I’ve been poking around here reading for months now as my ‘The W’ mattress is going on 10 years old now and needs replacing. What is making this tricky is that I’m 6’5 250lbs and my GF is 5’3 110lbs. Adding to that, I’m mostly a back sleeper and she’s a side sleeper. So finding one mattress that supports both of our PPP’s is tough (but not impossible). Coming from an innerspring, we’ve been testing Latex and Memory foam as we are not sure which we like. We are both warm sleepers, which makes me nervous getting memory foam, but the GF likes the sinking feeling.
We are around Lansing MI and have been trying some of the non-name brands that are available to us here. I’ve been to the Mattress Source quite a few times, had a good time working with them, and the fact the beds are made here in Lansing. Unfortunately they don’t have many latex beds (the few they have are not great). We have been looking at the Foam X Firm and Plush, along with a new one called the Melrose. The Plush is a bit too soft for me as my hips sunk more than my upper back, while the firm was a bit too firm for me and way too firm for her. The Melrose doesn’t have a official spec sheet but it’s got 8" of 1.8lb foam and 2" of Gel foam. This is a bit different than the Foam X beds with cores of 2.3lb foam and 1.8lb foam. The Melrose is $700 cheaper, but I’m a bit worried about the 1.8lb core as reading here that is a lower quality which will degrade faster.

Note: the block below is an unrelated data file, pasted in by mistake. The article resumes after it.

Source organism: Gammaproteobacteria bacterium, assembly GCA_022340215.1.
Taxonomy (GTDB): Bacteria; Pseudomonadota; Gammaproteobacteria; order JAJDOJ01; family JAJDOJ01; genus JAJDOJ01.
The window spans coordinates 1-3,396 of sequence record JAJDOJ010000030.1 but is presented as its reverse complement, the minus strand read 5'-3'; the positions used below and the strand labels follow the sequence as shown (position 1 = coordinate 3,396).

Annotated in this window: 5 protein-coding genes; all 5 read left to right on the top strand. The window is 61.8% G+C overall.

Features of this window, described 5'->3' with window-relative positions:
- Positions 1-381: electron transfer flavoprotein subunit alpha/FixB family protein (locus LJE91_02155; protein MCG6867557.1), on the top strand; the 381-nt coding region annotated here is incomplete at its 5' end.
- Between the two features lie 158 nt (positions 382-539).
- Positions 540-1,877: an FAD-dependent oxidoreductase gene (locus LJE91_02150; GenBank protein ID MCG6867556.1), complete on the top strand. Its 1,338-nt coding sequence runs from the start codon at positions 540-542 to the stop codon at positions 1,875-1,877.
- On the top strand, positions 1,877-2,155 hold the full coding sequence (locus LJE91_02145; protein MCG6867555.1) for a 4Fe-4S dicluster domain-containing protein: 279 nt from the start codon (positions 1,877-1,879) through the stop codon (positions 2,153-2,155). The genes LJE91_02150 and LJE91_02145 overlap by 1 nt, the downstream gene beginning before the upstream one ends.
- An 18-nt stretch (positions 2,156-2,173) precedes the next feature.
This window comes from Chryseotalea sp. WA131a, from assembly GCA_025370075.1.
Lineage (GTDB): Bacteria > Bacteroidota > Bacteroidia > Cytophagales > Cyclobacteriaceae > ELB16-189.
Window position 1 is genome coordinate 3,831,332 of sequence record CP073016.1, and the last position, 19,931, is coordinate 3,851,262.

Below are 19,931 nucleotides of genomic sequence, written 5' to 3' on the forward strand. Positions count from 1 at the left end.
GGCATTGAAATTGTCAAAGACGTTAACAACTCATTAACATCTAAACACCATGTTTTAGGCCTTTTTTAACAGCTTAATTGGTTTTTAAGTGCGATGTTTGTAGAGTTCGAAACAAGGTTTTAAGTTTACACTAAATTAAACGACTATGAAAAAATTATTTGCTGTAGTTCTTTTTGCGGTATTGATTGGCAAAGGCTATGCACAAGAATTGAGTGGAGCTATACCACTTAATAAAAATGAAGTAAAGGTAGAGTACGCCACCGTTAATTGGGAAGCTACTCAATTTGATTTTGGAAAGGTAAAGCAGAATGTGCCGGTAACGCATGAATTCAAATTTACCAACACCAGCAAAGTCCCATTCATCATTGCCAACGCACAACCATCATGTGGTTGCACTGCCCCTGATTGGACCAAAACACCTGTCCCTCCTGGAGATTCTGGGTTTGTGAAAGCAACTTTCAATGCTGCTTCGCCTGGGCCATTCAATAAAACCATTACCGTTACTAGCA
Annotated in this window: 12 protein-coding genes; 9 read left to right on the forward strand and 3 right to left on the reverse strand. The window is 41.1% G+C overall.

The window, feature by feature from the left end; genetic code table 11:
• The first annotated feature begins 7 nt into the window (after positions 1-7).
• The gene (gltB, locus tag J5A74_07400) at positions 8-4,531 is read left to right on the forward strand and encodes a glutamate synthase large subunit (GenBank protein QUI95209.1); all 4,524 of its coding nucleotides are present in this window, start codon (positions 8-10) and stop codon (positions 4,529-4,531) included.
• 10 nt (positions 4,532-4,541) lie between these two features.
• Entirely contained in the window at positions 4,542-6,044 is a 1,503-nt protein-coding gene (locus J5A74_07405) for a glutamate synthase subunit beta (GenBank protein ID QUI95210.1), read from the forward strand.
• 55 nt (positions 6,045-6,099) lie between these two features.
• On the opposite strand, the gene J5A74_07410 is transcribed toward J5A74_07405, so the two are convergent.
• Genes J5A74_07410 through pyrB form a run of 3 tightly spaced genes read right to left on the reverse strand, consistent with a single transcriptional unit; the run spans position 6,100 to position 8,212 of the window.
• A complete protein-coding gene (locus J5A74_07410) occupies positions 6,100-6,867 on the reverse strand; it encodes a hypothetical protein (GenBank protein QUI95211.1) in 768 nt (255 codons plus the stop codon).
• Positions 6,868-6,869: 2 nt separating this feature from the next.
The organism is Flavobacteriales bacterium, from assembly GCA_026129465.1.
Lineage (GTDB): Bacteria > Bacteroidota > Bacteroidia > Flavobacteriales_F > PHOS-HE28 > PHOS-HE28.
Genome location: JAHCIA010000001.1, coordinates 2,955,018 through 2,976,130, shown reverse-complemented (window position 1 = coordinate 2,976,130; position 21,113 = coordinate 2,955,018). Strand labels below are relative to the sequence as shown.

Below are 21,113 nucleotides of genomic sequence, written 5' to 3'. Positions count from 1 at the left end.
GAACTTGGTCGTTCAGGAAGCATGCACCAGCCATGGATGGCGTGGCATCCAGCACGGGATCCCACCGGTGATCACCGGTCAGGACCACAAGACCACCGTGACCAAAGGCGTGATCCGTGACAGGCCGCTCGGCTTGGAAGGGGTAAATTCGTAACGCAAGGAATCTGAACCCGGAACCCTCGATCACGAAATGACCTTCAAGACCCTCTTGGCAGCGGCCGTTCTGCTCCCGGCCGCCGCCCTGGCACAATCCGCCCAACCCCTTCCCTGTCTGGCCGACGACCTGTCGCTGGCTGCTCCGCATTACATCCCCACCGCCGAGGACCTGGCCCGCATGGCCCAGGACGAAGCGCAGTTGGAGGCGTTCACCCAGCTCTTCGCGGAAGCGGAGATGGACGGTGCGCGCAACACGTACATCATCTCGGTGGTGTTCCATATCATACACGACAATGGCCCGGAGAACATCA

For latex beds, we first tried the Denver Mattress IChoice Latex. With the 3" top, it was way too soft for me throwing far out of PPP. My GF of course liked it. Taking the topper off was pretty comfortable though. We also stopped by the Sleep Doctor store, where they had 3 Latex beds with foam cores and 2 that were all latex. The salesman mentioned they were made by Restonic. We really like the firmer one that was all latex. The mattress tag said TheraSleep Latex Gold, looking online I can’t find anything with that name. And Restonic’s website doesn’t have much information either (I’m assuming the Healthrest line is what sleepdoctor rebranded). The salesman mentioned that they are a poured mold so it won’t have the seam in the middle for larger sizes.
I was hoping to learn more about the Restonic Latex as I’ve also looked into Brooklyn Bedding which has great reviews. I like the 120 return window but feel really uncomfortable ordering online when I don’t have a clue as to what level of latex softness I need.
Most of the more general suggestions that I would consider to be most important are in the tutorial post here which I’m guessing you’ve probably read. If you follow all the steps one by one then your odds of success will be very high and of course if you have any more specific questions I’d be happy to answer them to the best of my ability as well.
In addition to those there are also some suggestions in post #3 here and the posts it links to that may be helpful for those in higher weight ranges.